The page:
Multilateralism in Transition: Challenges and Opportunities for the OSCE

Multilateralism in Transition: Challenges and Opportunities for the OSCE

Multilateralism in Transition: Challenges and Opportunities for the OSCE

By Thomas Greminger, Fabian Grass, Anna Hess Sargsyan, David Lanz, Benno Zogg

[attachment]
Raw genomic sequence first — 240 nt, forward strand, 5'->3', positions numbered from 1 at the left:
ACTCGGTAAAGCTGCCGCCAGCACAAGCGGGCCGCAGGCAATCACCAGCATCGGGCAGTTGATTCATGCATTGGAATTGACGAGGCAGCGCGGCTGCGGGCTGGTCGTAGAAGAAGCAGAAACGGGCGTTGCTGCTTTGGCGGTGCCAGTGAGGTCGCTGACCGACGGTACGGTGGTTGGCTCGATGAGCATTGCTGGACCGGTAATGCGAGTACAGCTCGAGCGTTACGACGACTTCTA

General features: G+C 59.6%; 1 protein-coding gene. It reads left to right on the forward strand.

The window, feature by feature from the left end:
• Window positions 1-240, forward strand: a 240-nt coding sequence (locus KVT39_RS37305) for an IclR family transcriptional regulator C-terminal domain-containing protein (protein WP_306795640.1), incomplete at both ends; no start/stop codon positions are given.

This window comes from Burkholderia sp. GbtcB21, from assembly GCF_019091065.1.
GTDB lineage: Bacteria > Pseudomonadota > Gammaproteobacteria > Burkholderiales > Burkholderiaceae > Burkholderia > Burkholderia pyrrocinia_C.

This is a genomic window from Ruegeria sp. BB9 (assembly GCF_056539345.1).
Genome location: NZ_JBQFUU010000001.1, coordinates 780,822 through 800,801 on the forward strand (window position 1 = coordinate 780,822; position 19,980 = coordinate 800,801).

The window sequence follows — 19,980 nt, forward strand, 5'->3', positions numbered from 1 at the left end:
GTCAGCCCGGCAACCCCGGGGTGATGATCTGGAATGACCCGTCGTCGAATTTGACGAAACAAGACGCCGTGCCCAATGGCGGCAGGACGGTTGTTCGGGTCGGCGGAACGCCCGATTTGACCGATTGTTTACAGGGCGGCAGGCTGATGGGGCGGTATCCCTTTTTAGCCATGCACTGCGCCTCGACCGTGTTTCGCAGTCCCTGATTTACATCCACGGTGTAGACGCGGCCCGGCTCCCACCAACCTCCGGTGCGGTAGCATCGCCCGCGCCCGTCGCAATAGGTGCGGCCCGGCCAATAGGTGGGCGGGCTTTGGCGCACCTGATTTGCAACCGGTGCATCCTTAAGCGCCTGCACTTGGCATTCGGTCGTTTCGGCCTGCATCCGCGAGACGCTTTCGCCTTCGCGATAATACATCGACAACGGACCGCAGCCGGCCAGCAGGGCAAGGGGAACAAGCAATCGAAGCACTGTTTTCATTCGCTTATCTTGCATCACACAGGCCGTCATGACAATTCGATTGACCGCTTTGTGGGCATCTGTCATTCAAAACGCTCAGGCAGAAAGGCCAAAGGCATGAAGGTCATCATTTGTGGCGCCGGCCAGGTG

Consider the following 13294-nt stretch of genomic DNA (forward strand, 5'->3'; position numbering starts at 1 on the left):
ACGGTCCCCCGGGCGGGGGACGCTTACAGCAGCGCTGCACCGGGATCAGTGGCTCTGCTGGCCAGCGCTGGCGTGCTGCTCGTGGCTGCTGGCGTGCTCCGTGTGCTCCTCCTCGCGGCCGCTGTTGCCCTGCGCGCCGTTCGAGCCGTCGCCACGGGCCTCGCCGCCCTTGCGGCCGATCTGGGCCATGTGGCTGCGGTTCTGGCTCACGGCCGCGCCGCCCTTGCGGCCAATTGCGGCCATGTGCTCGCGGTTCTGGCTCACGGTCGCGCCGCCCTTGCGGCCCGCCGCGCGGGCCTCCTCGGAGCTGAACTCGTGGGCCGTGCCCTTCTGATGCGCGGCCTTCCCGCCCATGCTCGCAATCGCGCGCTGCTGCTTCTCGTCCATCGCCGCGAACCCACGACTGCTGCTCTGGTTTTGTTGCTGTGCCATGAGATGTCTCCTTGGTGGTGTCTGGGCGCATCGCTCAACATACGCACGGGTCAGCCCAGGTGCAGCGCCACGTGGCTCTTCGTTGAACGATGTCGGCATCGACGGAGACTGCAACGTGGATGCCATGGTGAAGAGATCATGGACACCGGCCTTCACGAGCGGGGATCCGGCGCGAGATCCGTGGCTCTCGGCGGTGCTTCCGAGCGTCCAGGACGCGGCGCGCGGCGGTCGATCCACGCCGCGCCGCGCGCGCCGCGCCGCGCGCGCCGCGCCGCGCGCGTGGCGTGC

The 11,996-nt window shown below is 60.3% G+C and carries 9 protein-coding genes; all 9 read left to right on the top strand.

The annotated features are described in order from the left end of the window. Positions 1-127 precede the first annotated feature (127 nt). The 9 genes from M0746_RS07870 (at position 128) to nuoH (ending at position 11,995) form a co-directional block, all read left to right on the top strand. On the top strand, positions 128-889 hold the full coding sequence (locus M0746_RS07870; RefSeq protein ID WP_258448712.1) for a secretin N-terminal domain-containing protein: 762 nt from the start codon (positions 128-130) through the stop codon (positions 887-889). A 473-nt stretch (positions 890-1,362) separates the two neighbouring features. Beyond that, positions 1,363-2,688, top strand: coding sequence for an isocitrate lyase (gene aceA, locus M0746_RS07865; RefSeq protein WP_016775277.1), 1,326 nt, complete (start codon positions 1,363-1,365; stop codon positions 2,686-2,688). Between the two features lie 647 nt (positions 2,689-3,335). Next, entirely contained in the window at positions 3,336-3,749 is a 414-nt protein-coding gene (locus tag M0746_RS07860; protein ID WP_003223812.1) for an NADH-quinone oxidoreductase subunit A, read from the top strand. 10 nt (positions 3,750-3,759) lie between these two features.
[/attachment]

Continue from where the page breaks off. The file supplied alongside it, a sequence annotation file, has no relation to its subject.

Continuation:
The aim of this book is to bring together different expert and practitioner perspectives on the question of where the Organization for Security and Co-​operation in Europe (OSCE) stands at the beginning of the 21st century. Set against the backdrop of the global crisis of multilateralism and increased geopolitical polarization, it examines the challenges this broad context poses for an institution such as the OSCE and how the OSCE has responded to them. It also highlights the opportunities that have emerged for the organization, often paradoxically as a result of a highly polarized environment. First-​hand insights into the challenges faced by Swiss Ambassador Thomas Greminger, who acted as the OSCE Secretary General from 2017–2020, and how he sought to navigate the OSCE through stormy waters form the heart of this volume, flanked by analyses of the OSCE’s responses “on the ground” to the conflicts in Ukraine and Transnistria. It also aims to look toward the OSCE’s possible future development.